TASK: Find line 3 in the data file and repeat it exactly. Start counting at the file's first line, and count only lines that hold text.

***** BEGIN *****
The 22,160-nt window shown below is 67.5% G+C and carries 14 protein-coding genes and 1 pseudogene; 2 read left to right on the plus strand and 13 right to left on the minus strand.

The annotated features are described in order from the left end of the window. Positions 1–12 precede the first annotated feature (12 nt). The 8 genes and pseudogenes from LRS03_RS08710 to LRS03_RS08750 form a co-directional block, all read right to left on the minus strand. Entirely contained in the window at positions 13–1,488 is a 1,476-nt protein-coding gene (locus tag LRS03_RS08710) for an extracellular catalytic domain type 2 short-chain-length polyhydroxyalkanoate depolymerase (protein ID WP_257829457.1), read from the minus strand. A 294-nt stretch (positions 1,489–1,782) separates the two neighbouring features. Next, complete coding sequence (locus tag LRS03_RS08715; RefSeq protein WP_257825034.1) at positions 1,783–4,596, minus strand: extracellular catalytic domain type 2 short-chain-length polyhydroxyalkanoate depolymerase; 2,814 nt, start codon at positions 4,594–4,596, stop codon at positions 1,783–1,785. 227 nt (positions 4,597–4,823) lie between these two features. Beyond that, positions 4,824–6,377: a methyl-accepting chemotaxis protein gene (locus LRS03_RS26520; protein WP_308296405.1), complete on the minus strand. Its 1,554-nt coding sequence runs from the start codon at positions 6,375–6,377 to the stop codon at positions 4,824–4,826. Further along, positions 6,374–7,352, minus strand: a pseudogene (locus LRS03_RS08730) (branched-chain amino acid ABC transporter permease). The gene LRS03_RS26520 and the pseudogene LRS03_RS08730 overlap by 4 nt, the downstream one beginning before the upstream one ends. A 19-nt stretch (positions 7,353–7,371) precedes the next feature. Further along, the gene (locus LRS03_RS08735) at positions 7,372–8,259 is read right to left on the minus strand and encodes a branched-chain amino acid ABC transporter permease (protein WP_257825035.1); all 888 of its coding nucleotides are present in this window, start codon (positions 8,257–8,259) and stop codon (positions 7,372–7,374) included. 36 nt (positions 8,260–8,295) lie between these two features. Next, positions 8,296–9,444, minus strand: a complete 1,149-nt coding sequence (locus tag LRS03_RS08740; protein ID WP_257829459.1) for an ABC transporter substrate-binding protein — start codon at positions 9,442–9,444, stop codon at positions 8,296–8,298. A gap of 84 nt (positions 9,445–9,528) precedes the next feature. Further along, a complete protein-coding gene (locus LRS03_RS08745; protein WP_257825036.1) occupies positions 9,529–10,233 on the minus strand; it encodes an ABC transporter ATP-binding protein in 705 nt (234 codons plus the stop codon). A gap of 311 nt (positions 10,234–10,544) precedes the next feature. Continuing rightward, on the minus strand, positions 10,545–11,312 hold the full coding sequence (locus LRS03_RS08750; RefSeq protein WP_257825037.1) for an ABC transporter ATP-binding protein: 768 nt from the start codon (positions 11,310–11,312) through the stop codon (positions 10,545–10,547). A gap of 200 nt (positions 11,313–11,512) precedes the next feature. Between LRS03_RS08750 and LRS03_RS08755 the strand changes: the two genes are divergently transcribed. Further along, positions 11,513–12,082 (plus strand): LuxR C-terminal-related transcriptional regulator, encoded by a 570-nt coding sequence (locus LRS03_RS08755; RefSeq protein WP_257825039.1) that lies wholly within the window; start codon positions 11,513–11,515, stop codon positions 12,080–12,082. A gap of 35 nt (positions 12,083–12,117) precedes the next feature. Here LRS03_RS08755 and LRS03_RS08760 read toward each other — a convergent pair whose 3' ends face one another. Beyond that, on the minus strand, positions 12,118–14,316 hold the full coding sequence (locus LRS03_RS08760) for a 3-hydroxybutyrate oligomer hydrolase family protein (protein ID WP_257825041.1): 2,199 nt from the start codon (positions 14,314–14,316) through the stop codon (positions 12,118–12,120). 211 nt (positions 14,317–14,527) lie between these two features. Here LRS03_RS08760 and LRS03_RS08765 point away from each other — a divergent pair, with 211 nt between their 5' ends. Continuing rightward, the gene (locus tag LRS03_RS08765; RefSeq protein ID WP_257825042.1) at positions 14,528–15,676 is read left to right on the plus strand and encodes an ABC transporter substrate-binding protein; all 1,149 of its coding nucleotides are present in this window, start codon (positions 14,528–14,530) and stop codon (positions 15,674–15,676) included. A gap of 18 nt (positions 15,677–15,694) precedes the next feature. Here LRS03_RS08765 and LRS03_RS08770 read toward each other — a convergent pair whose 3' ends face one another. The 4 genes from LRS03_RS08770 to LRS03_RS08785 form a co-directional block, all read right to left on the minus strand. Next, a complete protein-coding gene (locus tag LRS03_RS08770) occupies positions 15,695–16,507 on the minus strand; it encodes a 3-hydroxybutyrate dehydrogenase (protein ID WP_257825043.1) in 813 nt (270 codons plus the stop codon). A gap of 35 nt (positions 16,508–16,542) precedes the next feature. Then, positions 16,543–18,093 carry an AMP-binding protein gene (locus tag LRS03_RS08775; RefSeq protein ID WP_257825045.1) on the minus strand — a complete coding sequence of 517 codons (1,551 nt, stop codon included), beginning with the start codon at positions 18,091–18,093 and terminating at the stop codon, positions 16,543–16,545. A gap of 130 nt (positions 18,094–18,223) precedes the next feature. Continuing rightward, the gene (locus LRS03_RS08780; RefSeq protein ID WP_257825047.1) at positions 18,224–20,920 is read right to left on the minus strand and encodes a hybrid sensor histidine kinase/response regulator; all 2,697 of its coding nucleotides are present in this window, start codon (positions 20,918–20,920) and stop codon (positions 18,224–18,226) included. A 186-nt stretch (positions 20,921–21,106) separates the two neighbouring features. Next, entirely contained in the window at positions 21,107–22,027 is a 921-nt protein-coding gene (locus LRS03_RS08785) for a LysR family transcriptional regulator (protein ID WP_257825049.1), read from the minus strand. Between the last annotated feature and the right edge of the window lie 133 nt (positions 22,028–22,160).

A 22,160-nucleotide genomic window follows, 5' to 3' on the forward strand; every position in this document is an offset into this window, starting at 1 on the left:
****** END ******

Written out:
A 22,160-nucleotide genomic window follows, 5' to 3' on the forward strand; every position in this document is an offset into this window, starting at 1 on the left: